A man travelling across a field encountered a tiger. He fled, the tiger after him. Coming to a precipice, he caught hold of the root of a wild vine and swung himself down over the edge. The tiger sniffed at him from above. Trembling, the man looked down to where, far below, another tiger was waiting to eat him. Only the vine sustained him. Two mice, one white and one black, little by little started to gnaw away the vine. The man saw a luscious strawberry near him. Grasping the vine with one hand, he plucked the strawberry with the other. How sweet it tasted!


Muju, “A Parable,” in Zen Flesh, Zen Bones: A Collection of Zen and pre-Zen Writings, ed. Paul Reps and Nyogen Senzaki (Harmondsworth, UK: Penguin, 1957), 32. See also Ninacs, “The Teaching of Life,” 137.

[23] Letendre, “Rita Letendre.” “While Letendre herself did not subscribe to de Stijl flatness, the tempering of illusionistic space was certainly important for attaining harmonious colour juxtapositions and her increased use of white provided a new type of spatial field.” Paikowsky, “Rita Letendre,” 15.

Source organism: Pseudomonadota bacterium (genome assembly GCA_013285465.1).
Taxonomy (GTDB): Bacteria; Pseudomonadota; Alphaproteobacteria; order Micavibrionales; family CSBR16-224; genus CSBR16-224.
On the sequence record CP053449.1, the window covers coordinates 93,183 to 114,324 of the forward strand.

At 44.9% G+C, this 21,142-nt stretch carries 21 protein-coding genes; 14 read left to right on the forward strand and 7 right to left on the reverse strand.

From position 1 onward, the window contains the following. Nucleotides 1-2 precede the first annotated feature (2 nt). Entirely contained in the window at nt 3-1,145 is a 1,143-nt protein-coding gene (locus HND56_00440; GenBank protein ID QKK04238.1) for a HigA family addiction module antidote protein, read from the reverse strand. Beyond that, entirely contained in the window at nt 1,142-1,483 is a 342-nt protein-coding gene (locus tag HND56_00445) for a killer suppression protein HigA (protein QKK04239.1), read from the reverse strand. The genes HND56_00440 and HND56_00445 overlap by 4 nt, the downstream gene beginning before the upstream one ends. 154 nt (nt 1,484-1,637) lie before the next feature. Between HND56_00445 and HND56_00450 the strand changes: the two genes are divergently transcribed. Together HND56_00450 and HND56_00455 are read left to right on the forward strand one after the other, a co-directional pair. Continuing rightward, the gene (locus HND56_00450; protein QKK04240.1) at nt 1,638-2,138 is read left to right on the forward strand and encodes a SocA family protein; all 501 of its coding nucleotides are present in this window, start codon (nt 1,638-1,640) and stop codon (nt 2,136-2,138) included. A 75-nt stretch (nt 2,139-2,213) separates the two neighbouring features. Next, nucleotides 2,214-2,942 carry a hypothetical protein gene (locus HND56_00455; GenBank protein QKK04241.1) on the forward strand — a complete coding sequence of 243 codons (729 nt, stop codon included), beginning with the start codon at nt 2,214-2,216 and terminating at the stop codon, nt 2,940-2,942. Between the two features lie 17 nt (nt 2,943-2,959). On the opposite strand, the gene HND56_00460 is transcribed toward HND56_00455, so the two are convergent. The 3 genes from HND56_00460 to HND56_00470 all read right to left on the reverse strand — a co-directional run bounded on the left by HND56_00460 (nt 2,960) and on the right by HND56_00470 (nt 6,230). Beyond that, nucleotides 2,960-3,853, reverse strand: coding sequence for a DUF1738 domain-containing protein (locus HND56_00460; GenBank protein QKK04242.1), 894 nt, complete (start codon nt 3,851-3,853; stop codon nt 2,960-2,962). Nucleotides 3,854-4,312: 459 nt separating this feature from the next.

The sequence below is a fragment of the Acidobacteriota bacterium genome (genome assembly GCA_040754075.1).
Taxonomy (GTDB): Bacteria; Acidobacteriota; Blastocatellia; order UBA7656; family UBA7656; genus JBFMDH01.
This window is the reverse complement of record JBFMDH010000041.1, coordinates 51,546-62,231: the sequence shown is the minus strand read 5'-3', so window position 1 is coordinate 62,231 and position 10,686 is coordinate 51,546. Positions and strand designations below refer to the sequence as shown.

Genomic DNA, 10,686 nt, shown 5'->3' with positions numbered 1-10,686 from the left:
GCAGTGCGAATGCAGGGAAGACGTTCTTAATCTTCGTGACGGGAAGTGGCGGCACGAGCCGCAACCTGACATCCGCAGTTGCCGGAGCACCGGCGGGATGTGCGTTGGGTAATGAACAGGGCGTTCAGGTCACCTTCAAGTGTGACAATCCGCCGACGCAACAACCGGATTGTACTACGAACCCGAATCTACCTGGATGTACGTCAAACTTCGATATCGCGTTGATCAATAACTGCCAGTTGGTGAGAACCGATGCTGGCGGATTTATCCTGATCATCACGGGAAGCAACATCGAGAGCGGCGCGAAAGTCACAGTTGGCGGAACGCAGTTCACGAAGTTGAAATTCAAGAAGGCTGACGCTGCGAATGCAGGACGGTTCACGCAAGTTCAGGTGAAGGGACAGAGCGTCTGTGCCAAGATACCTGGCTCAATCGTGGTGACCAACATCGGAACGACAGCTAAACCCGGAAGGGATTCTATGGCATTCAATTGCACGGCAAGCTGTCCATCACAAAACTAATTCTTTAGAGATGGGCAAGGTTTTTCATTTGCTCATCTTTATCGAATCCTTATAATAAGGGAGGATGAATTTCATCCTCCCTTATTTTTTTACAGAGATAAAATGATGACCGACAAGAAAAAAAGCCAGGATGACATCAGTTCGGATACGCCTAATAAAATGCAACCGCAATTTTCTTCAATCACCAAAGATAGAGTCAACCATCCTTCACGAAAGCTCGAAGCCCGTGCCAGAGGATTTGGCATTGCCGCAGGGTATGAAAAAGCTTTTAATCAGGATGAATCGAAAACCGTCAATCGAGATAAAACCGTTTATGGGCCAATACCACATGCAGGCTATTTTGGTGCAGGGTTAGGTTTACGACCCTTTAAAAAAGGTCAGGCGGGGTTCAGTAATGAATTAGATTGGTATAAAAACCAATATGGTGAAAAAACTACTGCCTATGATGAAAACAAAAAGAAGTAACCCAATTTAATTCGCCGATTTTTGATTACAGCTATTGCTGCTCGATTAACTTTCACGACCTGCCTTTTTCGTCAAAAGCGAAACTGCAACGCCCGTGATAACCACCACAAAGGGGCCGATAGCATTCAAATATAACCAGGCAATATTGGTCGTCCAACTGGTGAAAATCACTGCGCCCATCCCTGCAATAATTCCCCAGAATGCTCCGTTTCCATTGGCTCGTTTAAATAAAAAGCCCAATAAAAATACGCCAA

[24] Ninacs, “The Teaching of Life,” 136.

[25] Paul-Émile Borduas, “Refus Global,” in Refus global et autres écrits: essais, ed. André-G. Bourassa and Gilles Lapointe (Montréal: l’Hexagone, 1997), 72.

[26] Paikowsky, “Rita Letendre,” 19.

[27] In fact, it is arguably Letendre’s colourism, and the interactivity of works such as Sunforceand Joy, rather than her occasional deployment of geometry, that aligns her work with a generation of “post-Plasticiens” who “pursue[d] new colour-based, dynamic ways of engaging the viewer,” notably Guido Molinari and Claude Tousignant. Roald Nasgaard, “The Plasticiens and Beyond,” in The Plasticiens and Beyond: Montreal, 1955-1970 (Markham, ON: Varley Art Gallery of Markham; Québec, QC: Musée national des beaux-arts du Québec, 2013), 14.